C.P. Snow, in Strangers and Brothers, his series of eleven novels about life in academe, business, and government, often referred to “closed politics.” By this he meant decisions made on the basis of confidential consultations among politicians and public servants and announced as a fait accompli.
There is, of course, another side to political life. In a democracy, politicians must take into account public opinion and must ultimately submit to the will of the electorate, which Snow refers to as “open politics.”
In the exam in my graduate narratives course, I asked students to discuss how the following politicians practiced and conceived of the relationship between open and closed politics: Richard Nixon, Jack Kennedy, Charlie Wilson, and the fictional Jim Hacker. Here’s what I was looking for.
Richard Nixon was, more than any other, a practitioner of closed politics. He was an introvert who preferred to spend as much of his time as possible alone in the Oval Office. He once referred to it as his State Department. His famous opening to China, negotiated in secret by Henry Kissinger, was an example par excellance of closed politics.
Nixon didn’t like campaigning and didn’t think he was effective at it. The White House plumbers and their dirty tricks, including the Watergate break-in, were an example of closed politics of the worst kind – illegal – intended to achieve an objective in open politics, namely ensuring that the Democrats would nominate the weakest possible candidate. The tricks were initially successfully, but when they and the cover-up were exposed, he paid the ultimate political price.
Jack Kennedy, as illustrated by his handling of the Cuban Missile Crisis, liked both closed and open politics, was skilled in the use of both, and knew when to call on each to achieve his desired result. He set up the top-secret Excom for advice during the crisis but relied on the inner Excom – Bobby Kennedy, Ted Sorensen, Robert McNamara, and McGeorge Bundy – for support for his final deal with the Soviets. That deal was made in secret by Bobby Kennedy and Russian Ambassador Dobrynin and Jack Kennedy demanded it be kept secret.
At the same time, it was important to him that the Administration’s position was presented in as clear and compelling a way to the public as possible, at both the United Nations and the Organization of American States. Kennedy presented his case to the American public after the initial naval quarantine was implemented, and he was able to prevent the New York Times from publishing the story in advance. Part of Kennedy’s ease in combining both forms of politics was his skill as an orator, displayed, for example, in his famous Berlin Wall Speech.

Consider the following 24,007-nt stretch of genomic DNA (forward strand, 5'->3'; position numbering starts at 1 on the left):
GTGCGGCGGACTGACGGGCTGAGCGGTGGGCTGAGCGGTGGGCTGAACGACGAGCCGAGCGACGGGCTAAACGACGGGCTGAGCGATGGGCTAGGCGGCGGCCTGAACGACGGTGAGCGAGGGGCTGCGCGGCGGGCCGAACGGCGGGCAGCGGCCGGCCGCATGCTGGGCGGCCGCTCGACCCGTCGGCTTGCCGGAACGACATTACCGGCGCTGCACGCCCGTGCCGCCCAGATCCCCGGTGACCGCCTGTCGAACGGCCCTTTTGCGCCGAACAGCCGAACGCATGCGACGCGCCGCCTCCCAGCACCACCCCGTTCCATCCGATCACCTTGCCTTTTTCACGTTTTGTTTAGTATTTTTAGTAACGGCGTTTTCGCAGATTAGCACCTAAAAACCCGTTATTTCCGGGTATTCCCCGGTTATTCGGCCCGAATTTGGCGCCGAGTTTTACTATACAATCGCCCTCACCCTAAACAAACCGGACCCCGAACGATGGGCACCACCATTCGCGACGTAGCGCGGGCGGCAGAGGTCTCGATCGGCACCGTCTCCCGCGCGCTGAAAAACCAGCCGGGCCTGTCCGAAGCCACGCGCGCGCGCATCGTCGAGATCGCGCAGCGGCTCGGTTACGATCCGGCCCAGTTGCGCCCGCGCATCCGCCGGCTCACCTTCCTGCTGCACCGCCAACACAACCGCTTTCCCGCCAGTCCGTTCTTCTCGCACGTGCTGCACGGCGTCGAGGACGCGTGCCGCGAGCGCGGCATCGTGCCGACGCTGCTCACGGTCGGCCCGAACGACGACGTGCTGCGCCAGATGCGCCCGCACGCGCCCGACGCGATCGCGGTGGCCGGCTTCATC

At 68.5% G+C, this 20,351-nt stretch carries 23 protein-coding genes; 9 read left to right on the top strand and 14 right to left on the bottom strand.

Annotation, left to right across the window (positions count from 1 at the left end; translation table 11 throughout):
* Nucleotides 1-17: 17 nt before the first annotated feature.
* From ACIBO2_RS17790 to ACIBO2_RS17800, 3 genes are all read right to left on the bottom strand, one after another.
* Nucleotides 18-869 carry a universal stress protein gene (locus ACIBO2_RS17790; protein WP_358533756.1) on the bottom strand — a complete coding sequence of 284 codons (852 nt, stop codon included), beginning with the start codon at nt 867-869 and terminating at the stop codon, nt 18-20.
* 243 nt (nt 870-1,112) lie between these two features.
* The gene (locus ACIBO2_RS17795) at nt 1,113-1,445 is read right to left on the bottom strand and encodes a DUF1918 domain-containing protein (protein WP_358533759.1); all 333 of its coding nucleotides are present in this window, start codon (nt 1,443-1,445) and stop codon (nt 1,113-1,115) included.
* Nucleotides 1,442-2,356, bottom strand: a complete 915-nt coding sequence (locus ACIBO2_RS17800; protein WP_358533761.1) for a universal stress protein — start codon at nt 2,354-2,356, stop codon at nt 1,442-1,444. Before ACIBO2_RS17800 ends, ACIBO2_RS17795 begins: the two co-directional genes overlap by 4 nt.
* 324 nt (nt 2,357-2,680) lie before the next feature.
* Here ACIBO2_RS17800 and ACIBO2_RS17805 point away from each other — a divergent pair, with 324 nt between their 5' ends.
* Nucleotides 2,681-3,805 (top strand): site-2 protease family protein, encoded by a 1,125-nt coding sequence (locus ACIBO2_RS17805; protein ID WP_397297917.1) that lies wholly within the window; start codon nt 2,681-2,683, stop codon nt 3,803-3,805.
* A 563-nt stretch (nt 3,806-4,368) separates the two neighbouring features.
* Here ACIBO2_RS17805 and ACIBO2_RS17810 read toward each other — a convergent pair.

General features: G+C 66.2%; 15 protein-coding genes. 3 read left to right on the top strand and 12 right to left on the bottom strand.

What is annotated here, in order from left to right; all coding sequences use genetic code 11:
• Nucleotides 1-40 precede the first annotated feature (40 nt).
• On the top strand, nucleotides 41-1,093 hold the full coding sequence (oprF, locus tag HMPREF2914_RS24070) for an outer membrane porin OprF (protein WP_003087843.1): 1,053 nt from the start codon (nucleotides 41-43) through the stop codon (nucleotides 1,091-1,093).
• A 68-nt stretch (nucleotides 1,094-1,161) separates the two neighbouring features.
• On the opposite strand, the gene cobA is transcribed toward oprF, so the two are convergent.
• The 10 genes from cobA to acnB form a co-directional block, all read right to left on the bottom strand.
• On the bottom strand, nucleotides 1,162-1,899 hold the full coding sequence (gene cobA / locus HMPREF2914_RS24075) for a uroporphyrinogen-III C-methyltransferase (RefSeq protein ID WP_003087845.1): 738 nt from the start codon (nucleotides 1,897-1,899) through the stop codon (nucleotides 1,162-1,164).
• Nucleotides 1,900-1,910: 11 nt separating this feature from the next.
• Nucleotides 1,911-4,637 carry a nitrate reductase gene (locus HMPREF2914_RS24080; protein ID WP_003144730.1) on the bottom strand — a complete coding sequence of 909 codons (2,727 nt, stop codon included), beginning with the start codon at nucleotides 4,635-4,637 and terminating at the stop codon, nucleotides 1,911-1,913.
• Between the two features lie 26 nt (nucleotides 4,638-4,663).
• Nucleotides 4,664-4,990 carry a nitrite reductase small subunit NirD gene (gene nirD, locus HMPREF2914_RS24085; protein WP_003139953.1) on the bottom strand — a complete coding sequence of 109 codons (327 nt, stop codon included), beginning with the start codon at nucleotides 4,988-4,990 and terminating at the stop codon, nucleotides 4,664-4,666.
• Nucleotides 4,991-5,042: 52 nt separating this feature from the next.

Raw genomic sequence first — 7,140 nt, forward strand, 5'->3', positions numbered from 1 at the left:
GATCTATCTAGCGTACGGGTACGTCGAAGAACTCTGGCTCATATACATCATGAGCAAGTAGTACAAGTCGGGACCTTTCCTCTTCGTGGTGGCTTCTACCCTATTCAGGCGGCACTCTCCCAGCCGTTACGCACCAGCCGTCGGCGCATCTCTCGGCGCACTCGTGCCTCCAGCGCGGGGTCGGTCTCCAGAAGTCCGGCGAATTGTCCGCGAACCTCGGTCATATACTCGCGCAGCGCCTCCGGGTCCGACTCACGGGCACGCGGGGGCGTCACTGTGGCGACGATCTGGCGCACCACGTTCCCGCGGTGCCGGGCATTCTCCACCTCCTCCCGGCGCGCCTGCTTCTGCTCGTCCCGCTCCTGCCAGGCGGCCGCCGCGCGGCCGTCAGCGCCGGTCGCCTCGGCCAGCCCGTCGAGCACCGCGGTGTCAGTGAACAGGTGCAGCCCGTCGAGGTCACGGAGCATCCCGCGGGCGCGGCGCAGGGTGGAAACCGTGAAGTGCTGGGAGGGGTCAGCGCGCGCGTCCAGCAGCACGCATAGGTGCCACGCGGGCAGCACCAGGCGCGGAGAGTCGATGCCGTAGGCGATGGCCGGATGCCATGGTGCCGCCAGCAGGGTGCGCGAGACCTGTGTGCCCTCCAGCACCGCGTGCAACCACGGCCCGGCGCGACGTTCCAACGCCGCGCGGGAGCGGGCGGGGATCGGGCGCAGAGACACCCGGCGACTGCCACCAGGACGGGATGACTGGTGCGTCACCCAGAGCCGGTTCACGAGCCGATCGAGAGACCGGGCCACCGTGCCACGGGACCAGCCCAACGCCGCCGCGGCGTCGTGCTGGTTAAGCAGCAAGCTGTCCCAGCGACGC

Charlie Wilson was effective at both open and closed politics but the two were disjoint. He was always popular in his constituency due to his personal charisma, and no less to his ability to deliver the earmarks they wanted. In his closed politics, he pursued the cause that became his passion, winning CIA support for the Afghan Mujahadeen in their resistance to the Soviets. The cause was necessarily covert and not of much moment to his constituents. But he moved easily in both the worlds of East Texas constituency politics and CIA operations and back channel deals in Pakistan and the Middle East. Winning re-election was essential to providing the status necessary to play “the great game,” but his playing the game in no way contributed to his life in constituency politics.
Finally, Yes Minister. The television series was structured entirely around back-room deals among politicians and public servants, and the viewer never sees crowds or voters. This was in part a function of the BBC’s production format and the constraint that it be produced in studio before a live audience. But the politicians are certainly aware of the voters, and winning election or re-election is a prime motivator. In the episode we watching in call (“The Smokescreen”), Prime Minister Hacker is pursuing a tax cut that he thinks will be tremendously popular with the voters, the Health Minister undertakes a public campaign to pass anti-smoking legislation, which the Minister of Fitness and Sport opposes because it will put marginal seats such as his own at risk. But the deal that resolves the conflict is cut in private.
The conclusion. A really great politician is effective at both, understands the importance of open politics for legitimacy and validation, knows how to do what has to be done in private and how to sell it to the public.